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May 20, 2010

Ballerina Counselor

I mentioned in an earlier post that one of my life roles is a ballerina. I love ballet. It is my heart, passion, de-stressor, and avenue of worship. Now, you may wonder, how does ballet relate to counseling? I've reflected on that question several times in the process of creating my professional identity. Here are some of my personal reflections. Ballet taught me the important connection between the body and emotions. My group counseling class did an activity this past week in which we had to nonverbally display an emotion. This activity reminded me of artistry week at the ballet school where I trained. During artistry week, we intensely focused on bringing emotion to our movement instead of moving without purpose. We began the week with simple tasks, such as, "Dance like the color blue." Eventually, we brought more complicated emotions and situations to our movement, such as, "Dance like you just learned about a recent death in your family." It never ceased to amaze me how these varying emotions and scenarios affected our pace, posture, hand gestures, tilt of the head, eye contact, breath, etc. Thanks to my ballet training, I will always pay attention to my clients' nonverbal behavior and ask them the story behind their particular movements and nonverbal idiosyncrasies. Ballet gives an image of ease and perfection, but underneath the presentation, there is so much internal work occurring in the dancers. This past semester my husband and I attended a dance performance on campus. During the performance, he leaned over and said, "Their faces look so serene and calm, but when I look at their stomachs, I realize how hard they're breathing." This contrasting image of perfection and struggle greatly intrigues me. I am constantly learning in life that things never seem to be the way they appear. For example, a classmate recently shared that a friend committed suicide in February. I felt terrible because I had no idea. This classmate never displayed anger or despair in the class we shared together in February. Also, I am one who will usually say, "I'm great!" when people ask how I am even though I may not be feeling so great at that moment. As a result, I will never assume that my clients' exterior perfectly matches the interior. I believe that everything we do in life has purpose. There may be passions in your life that you've never connected with counseling. Therefore, I encourage you to reflect on those passions and think about the following questions. How do your life's passions contribute to your career and growth as a counselor? How do you creatively integrate the lessons learned from these passions into your work?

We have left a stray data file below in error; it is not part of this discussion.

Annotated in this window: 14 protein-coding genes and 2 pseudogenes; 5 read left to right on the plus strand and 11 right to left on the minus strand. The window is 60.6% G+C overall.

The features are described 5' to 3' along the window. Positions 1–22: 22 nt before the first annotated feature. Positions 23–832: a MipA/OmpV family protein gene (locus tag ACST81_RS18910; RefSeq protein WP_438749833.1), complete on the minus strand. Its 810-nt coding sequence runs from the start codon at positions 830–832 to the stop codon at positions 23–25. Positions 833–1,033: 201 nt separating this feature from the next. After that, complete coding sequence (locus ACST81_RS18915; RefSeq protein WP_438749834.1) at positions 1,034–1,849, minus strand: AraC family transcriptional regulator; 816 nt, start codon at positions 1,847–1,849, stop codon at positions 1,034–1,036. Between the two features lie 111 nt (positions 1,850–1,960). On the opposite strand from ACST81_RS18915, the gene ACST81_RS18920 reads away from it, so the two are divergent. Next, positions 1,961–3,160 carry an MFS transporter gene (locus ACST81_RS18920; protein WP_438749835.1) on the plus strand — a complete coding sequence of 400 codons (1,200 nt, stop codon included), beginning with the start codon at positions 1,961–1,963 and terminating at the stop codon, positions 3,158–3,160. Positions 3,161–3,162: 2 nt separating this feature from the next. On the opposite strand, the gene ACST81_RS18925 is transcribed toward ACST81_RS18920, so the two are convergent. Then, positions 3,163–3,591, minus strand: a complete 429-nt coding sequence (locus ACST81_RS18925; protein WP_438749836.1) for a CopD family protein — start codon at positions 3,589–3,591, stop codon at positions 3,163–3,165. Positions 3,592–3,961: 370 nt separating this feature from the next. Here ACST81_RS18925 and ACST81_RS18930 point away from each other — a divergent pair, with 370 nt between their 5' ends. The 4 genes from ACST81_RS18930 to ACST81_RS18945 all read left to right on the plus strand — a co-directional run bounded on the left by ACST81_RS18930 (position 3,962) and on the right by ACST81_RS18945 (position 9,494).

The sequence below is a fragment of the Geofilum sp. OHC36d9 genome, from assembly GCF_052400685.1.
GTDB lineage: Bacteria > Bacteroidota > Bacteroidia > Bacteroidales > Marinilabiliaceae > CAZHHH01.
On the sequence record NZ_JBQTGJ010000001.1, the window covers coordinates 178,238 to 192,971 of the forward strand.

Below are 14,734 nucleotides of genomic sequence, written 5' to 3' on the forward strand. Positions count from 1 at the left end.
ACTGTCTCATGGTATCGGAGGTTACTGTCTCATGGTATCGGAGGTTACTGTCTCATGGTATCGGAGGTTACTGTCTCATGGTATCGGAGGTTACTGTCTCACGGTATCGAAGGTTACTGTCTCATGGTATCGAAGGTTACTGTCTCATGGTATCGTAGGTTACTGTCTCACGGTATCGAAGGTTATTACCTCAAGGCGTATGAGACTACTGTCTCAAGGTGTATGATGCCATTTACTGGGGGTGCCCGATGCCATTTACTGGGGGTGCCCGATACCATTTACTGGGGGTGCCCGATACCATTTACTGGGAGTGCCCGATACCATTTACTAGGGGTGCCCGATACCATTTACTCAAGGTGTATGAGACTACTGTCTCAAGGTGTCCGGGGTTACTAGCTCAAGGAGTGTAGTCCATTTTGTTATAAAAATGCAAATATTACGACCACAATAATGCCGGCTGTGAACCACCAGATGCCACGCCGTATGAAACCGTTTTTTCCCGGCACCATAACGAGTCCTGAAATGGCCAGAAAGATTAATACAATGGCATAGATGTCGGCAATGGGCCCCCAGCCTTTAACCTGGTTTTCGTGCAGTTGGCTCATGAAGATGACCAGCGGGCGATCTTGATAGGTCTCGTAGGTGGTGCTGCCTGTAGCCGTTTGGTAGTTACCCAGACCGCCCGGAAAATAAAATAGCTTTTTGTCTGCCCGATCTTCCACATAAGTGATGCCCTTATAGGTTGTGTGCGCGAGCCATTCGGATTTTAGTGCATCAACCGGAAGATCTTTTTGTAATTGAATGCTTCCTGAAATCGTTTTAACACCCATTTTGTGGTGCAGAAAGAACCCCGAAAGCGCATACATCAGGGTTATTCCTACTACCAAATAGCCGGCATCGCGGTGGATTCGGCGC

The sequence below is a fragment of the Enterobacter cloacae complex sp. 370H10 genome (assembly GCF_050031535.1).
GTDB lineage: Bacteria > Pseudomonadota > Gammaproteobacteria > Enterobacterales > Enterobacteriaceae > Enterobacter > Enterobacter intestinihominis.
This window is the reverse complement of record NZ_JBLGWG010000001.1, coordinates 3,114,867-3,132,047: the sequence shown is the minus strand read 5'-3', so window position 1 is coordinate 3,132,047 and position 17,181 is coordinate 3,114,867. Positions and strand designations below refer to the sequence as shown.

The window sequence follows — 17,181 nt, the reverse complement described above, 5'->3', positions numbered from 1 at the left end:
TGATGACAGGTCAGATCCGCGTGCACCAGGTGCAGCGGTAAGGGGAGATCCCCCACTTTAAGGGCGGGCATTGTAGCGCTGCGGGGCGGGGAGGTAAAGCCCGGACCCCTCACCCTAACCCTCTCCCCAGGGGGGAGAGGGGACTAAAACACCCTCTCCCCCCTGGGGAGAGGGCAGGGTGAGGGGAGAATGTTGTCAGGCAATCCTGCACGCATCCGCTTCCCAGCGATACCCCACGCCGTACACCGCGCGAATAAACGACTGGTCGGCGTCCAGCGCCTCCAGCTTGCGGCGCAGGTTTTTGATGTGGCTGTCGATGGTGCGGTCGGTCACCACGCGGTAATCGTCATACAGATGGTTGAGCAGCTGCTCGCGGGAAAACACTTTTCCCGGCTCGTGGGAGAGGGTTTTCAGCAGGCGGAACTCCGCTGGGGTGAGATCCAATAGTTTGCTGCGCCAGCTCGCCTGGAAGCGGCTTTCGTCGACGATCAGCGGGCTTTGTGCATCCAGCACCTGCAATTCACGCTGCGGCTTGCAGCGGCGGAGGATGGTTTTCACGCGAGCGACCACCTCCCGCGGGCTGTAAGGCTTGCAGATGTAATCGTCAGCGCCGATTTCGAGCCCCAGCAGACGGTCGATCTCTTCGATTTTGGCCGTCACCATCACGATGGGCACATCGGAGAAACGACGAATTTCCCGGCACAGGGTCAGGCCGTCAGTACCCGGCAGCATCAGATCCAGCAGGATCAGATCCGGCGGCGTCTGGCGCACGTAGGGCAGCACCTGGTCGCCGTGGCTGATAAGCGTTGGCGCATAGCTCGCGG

Courtnay Veazey is a graduate student at Mississippi State University pursuing a Master of Science in clinical mental health counseling and working as a graduate assistant at MSU's Career Center

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